Ivie Series

“IVIE” Work in progress

2015 to date

My first solo exhibition “Hairvolution” in 2014 set the direction for this body of work. The exhibition was an examination of the void created by the absence of my grandmother, who I never knew and who my father scarcely mentioned, I examined the resultant implication of her absence on me and my family. After this experience, I became particularly curious about similar kinds of voids that were a result of the absence of women in different facets of contemporary life as well as in documented African history. I became interested in subsuming women’s stories.

After this, it occurred to me that the title of “Iyoba”, a very important position held by a woman in my hometown of Benin city in Edo state was vacant and it still is today. I became curious and explored more deeply her title.

“Iyoba” in the Bini language means “mother of the king”. In hierarchy, she is the highest-ranking chief in Benin City after the king, who in Benin is called an “Oba”.
History states that the title of “Iyoba” first came about in the early 16th century during the reign of Oba Esigie who was believed to have ruled between 1504 and 1550. This title was created as a form of gratitude by Oba Esigie to his mother Queen Idia, for the support she had given to him. Idia was believed to be a warrior who fought and helped her son ascend the throne of the Benin kingdom and help protect his reign.

After Idia’s death, Oba Esigie commissioned a bronze head of Queen Idia which was placed on the ancestral altars dedicated to the Iyoba, a practice which is still done today.

The Iyoba is the only prominent female figure that is represented within the Benin court art as the female form is rarely seen and this further emphasizes the significance of her title. Objects that have been created to represent her and other Iyobas after, have become famous around the world. For example, the Queen Idia pendant went on to become the face of the Second World Festival of Black Arts and Culture (Festac77) that held in Nigeria in 1977.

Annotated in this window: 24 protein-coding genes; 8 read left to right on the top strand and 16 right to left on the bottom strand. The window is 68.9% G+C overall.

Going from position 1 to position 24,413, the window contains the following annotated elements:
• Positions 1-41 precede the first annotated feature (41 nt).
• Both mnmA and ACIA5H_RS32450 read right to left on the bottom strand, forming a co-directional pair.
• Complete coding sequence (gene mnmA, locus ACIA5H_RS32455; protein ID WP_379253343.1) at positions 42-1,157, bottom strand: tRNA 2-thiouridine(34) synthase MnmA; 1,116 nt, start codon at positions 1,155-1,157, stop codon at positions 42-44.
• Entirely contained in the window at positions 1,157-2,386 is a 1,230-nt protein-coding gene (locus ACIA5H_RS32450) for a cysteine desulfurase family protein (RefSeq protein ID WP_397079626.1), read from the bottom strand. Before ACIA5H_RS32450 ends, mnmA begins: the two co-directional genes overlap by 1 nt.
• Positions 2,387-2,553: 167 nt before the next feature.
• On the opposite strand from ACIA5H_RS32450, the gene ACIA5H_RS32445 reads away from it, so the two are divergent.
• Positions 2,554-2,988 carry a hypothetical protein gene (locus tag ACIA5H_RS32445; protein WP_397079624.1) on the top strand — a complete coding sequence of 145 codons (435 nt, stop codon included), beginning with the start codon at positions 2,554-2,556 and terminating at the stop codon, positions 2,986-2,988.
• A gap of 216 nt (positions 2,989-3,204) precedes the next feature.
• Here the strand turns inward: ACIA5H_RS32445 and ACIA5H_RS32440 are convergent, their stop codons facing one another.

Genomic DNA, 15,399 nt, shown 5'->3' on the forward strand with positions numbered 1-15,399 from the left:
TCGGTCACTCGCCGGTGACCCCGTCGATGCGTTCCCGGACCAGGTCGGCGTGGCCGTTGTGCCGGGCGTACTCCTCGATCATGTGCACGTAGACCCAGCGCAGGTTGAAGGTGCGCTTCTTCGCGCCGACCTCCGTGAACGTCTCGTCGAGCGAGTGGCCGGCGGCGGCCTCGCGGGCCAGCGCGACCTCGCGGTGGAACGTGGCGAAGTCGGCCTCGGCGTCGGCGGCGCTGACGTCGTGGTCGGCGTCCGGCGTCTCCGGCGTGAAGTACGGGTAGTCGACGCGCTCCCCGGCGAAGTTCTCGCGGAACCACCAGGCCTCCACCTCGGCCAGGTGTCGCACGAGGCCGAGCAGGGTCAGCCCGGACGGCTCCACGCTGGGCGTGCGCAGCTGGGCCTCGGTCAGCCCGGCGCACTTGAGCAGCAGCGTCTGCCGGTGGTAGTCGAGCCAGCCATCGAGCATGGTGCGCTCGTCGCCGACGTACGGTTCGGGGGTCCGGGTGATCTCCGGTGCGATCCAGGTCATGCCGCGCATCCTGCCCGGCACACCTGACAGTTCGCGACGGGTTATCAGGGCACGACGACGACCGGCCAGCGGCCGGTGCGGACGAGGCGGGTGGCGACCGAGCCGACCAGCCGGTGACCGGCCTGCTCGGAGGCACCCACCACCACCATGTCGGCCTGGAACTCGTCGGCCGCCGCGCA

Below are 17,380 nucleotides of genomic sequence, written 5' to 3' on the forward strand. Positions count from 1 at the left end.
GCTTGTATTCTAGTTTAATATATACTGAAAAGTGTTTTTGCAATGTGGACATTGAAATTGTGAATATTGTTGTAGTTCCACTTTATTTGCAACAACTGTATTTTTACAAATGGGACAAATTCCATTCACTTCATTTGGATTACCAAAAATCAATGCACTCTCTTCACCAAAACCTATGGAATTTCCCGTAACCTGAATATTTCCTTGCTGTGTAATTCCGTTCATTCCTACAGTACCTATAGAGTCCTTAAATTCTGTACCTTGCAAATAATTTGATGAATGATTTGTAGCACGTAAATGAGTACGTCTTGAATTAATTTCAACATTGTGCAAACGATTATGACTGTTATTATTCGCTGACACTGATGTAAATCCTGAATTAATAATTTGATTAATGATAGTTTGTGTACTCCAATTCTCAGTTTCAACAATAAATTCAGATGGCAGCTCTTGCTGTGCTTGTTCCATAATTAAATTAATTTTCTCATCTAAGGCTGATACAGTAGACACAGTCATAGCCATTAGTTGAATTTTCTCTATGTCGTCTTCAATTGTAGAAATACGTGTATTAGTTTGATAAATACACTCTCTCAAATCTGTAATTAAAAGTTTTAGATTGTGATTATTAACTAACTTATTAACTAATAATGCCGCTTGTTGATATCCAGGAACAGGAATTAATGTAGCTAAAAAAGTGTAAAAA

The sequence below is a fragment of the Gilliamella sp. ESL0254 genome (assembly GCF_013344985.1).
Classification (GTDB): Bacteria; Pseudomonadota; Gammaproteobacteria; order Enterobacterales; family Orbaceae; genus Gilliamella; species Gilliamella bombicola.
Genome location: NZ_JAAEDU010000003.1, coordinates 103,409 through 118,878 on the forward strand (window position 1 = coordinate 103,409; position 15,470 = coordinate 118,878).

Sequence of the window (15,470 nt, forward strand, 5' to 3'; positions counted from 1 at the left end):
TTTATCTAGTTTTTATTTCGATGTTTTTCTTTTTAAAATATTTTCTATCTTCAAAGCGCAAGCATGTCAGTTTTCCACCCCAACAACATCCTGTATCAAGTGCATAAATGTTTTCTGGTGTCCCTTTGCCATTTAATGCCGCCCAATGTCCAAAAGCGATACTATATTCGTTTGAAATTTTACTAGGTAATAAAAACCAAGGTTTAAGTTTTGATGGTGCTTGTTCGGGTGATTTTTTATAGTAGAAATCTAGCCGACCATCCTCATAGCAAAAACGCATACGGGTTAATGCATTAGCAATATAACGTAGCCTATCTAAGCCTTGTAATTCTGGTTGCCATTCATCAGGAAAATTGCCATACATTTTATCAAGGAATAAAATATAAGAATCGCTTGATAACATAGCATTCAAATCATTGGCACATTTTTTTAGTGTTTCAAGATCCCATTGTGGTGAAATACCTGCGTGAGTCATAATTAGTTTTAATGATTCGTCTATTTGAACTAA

In the sculptures, the queen mother is usually depicted with beaded regalia as a high-ranking chief. It is this beaded regalia that has become my core reference in the Ivie series, hence the title Ivie which means beads in the Bini language. I employ it as a symbolic representation of influence and power; characteristics that are inherent to women in general. I explore what power means today in regards to women and how this is expressed in a culture that undervalues women roles and assumes them to be weaker.

The voids located within the Ivie portraits poses questions on women’s roles in contemporary Nigeria, gender inequality and the objectification of women’s bodies. It explores how women occupy positions of power and leadership, in the backdrop of family roles and cultural expectations.

The Ivie series doesn’t only speak on women’s behalf but is encouraging a dialogue, provoking a response from women about their own sense of place and power.
In Nigeria today, modern brides very casually imitate same bead regalia of the Iyoba during elaborate wedding ceremonies and in order to achieve the same majestic regalia, the use of inexpensive plastic beads instead of real coral beads has become the norm for most people. The practices of imitation and mass-production raise important questions about the authenticity of the power and respect accorded to women today.

The voids present in the works represent the absence of women in positions of influence and the uncertainty felt by women who must define themselves among all of the conflicting expectations, demands, and disempowering realities of society. Cutting out by hand the bodies that carry the beads, the adornments float in space, they appear lost, and wandering, without an anchor.

What emerges are questions about how women occupy their position as women as I see the see the gender of “woman” as a title in itself hence the names accorded to each work are feminine names. I ask whether it is possible to pull together various roles of marriage, family, motherhood, and business, against an increasingly complex backdrop of traditional, religious expectations commingling with the expectations of 21st century life. Iyoba’s story displays women’s power during a time that would have been considered conservative and traditional about women’s roles and similar stories about women exist in Nigeria and in other African history.

In this changing environment, is it possible for the modern woman to anchor herself in a way that gives her real authority over her own identity? And might it be better to look back to the powerful women of Benin history for guidance, rather than looking to Eurocentric examples of female empowerment?

The Ivie series recognizes the status of “woman” as a seat of power, it reclaims the respect that the position is entitled, and is a call to women to boldly occupy their place of authority in the world.